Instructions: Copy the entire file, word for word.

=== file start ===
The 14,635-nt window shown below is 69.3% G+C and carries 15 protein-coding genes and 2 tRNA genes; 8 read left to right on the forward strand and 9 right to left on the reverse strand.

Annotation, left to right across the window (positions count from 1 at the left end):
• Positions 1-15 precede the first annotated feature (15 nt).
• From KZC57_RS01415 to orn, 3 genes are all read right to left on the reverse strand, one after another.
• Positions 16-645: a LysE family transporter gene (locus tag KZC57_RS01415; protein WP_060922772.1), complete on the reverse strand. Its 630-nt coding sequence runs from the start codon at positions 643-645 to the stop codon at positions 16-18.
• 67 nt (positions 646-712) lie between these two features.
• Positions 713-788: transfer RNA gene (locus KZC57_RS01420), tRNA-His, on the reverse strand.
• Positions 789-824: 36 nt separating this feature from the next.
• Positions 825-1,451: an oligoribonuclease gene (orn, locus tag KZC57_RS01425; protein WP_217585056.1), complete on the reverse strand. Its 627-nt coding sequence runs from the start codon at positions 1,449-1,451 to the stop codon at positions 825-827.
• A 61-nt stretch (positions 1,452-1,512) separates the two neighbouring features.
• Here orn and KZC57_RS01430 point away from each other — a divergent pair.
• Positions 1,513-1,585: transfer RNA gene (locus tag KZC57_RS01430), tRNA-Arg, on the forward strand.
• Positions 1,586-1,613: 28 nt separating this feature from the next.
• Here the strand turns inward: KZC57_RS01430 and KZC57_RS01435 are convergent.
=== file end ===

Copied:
The 14,635-nt window shown below is 69.3% G+C and carries 15 protein-coding genes and 2 tRNA genes; 8 read left to right on the forward strand and 9 right to left on the reverse strand.

Annotation, left to right across the window (positions count from 1 at the left end):
• Positions 1-15 precede the first annotated feature (15 nt).
• From KZC57_RS01415 to orn, 3 genes are all read right to left on the reverse strand, one after another.
• Positions 16-645: a LysE family transporter gene (locus tag KZC57_RS01415; protein WP_060922772.1), complete on the reverse strand. Its 630-nt coding sequence runs from the start codon at positions 643-645 to the stop codon at positions 16-18.
• 67 nt (positions 646-712) lie between these two features.
• Positions 713-788: transfer RNA gene (locus KZC57_RS01420), tRNA-His, on the reverse strand.
• Positions 789-824: 36 nt separating this feature from the next.
• Positions 825-1,451: an oligoribonuclease gene (orn, locus tag KZC57_RS01425; protein WP_217585056.1), complete on the reverse strand. Its 627-nt coding sequence runs from the start codon at positions 1,449-1,451 to the stop codon at positions 825-827.
• A 61-nt stretch (positions 1,452-1,512) separates the two neighbouring features.
• Here orn and KZC57_RS01430 point away from each other — a divergent pair.
• Positions 1,513-1,585: transfer RNA gene (locus tag KZC57_RS01430), tRNA-Arg, on the forward strand.
• Positions 1,586-1,613: 28 nt separating this feature from the next.
• Here the strand turns inward: KZC57_RS01430 and KZC57_RS01435 are convergent.